On May 9, 1862, Gen. David Hunter, in command of Union forces in coastal South Carolina, Georgia, and Florida, on his own authority freed the slaves in those states. Hunter’s action was meant to bolster his position by encouraging pro-Union sentiment among the slaves, and to put pressure on President Abraham Lincoln to embrace immediate, uncompensated emancipation, instead of the gradual, compensated emancipation the President had advocated back in March.
Lincoln was not cowed. Ten days later, on May 19, 1862, he issued a proclamation countermanding Hunter’s emancipation. It read:
General Orders No 11.–The three States of Georgia, Florida and South Carolina, comprising the military department of the south, having deliberately declared themselves no longer under the protection of the United States of America, and having taken up arms against the said United States, it becomes a military necessity to declare them under martial law. This was accordingly done on the 25th day of April, 1862. Slavery and martial law in a free country are altogether incompatible; the persons in these three States–Georgia, Florida and South Carolina–heretofore held as slaves, are therefore declared forever free.
I, Abraham Lincoln, President of the United States, proclaim and declare, that the government of the United States, had no knowledge, information, or belief, of an intention on the part of General Hunter to issue such a proclamation; nor has it yet, any authentic information that the document is genuine– And further, that neither General Hunter, nor any other commander, or person, has been authorized by the Government of the United States, to make proclamations declaring the slaves of any State free; and that the supposed proclamation, now in question, whether genuine or false, is altogether void, so far as respects such declaration.
I further make known that whether it be competent for me, as Commander-in-Chief of the Army and Navy, to declare the slaves of any State or States, free, and whether at any time, in any case, it shall have become a necessity indispensable to the maintenance of the government, to exercise such supposed power, are questions which, under my responsibility, I reserve to myself, and which I cannot feel justified in leaving to the decision of commanders in the field. These are totally different questions from those of police regulations in armies and camps.
Resolved, That the United States ought to co-operate with any State which may adopt a gradual abolishment of slavery, giving to such State pecuniary aid, to be used by such State in its discretion, to compensate for the inconveniences, public and private, produced by such change of system.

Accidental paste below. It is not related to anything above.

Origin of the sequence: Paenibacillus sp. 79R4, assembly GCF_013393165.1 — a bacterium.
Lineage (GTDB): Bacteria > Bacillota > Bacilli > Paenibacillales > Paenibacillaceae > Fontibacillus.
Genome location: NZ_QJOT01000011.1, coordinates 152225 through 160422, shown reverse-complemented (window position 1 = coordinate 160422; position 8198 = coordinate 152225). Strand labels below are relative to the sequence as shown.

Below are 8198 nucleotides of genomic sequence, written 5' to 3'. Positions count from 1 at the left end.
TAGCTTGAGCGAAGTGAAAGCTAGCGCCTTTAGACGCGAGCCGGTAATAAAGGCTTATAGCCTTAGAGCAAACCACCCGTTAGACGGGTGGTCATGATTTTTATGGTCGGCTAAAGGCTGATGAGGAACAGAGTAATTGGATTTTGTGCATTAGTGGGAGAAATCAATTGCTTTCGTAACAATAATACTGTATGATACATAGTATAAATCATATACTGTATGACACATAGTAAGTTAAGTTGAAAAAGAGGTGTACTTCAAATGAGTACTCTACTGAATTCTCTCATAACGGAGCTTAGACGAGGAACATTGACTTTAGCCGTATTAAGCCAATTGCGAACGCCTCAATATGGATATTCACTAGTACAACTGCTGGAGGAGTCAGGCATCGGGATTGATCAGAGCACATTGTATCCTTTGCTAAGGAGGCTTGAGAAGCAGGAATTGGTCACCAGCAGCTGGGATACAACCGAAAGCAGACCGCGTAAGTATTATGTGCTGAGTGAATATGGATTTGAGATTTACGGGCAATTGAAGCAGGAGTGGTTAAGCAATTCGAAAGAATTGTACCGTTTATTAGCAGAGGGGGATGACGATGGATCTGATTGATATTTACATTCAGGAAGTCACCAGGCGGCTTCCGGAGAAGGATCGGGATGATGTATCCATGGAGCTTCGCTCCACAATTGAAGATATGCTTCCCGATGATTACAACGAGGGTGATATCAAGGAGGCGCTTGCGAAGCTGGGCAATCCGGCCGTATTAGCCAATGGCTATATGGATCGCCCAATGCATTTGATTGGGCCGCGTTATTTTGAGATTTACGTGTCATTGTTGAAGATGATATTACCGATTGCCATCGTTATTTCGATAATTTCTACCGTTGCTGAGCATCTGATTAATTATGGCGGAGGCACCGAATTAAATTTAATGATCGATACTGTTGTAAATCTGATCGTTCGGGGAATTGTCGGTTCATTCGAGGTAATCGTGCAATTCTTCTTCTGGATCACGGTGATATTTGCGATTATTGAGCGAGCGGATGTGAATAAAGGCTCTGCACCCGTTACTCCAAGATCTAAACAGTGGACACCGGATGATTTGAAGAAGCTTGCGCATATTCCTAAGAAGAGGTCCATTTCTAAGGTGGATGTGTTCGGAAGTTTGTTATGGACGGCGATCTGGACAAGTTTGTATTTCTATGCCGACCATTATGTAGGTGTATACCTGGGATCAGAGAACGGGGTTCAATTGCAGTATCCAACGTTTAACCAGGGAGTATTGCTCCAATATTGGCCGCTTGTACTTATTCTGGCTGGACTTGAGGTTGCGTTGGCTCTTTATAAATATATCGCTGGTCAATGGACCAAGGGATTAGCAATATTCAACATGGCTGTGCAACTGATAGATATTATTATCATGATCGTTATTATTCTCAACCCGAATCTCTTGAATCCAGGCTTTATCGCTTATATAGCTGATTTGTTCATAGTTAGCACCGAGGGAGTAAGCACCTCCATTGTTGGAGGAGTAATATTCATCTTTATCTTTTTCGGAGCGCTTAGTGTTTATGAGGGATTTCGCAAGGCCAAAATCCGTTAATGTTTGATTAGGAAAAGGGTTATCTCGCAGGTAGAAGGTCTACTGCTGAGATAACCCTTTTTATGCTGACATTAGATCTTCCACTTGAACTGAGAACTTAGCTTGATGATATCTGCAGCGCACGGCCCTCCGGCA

The resolution, in the language above quoted, was adopted by large majorities in both branches of Congress, and now stands an authentic, definite, and solemn proposal of the nation to the States and people most immediately interested in the subject matter. To the people of those States I now earnestly appeal– I do not argue, I beseech you to make the arguments for yourselves– You can not if you would, be blind to the signs of the times– I beg of you a calm and enlarged consideration of them, ranging, if it may be, far above personal and partizan politics. This proposal makes common cause for a common object, casting no reproaches upon any– It acts not the pharisee. The change it contemplates would come gently as the dews of heaven, not rending or wrecking anything. Will you not embrace it? So much good has not been done, by one effort, in all past time, as, in the providence of God, it is now your high privilege to do. May the vast future not have to lament that you have neglected it.
It is not surprising that Lincoln countermanded Hunter’s emancipation order. He had taken the same action the previous September, when Gen. John C. Frémont had tried to free Missouri’s slaves of disloyal owners on his own authority. As commander-in-chief, Lincoln could not allow himself to be defied by general officers, which would threaten the principle of civilian control of the military.
Yet things were different with David Hunter in May 1862 than with John C. Frémont in September 1861. By Spring 1862, Lincoln was committed to emancipation. He merely disagreed with Hunter on the means. It is worth noting that in the last paragraph of his May 19 declaration, President Lincoln urged (begged really) the southern states to embrace his proposal for gradual, compensated emancipation, subtlety intimating at the end that his support for this idea was not open-ended. Clearly, Abraham Lincoln realized that his friend, David Hunter, might be right about the means by which emancipation might have to occur, even if Lincoln was not quite ready to embrace the idea of immediate, uncompensated emancipation. But the time was fast approaching.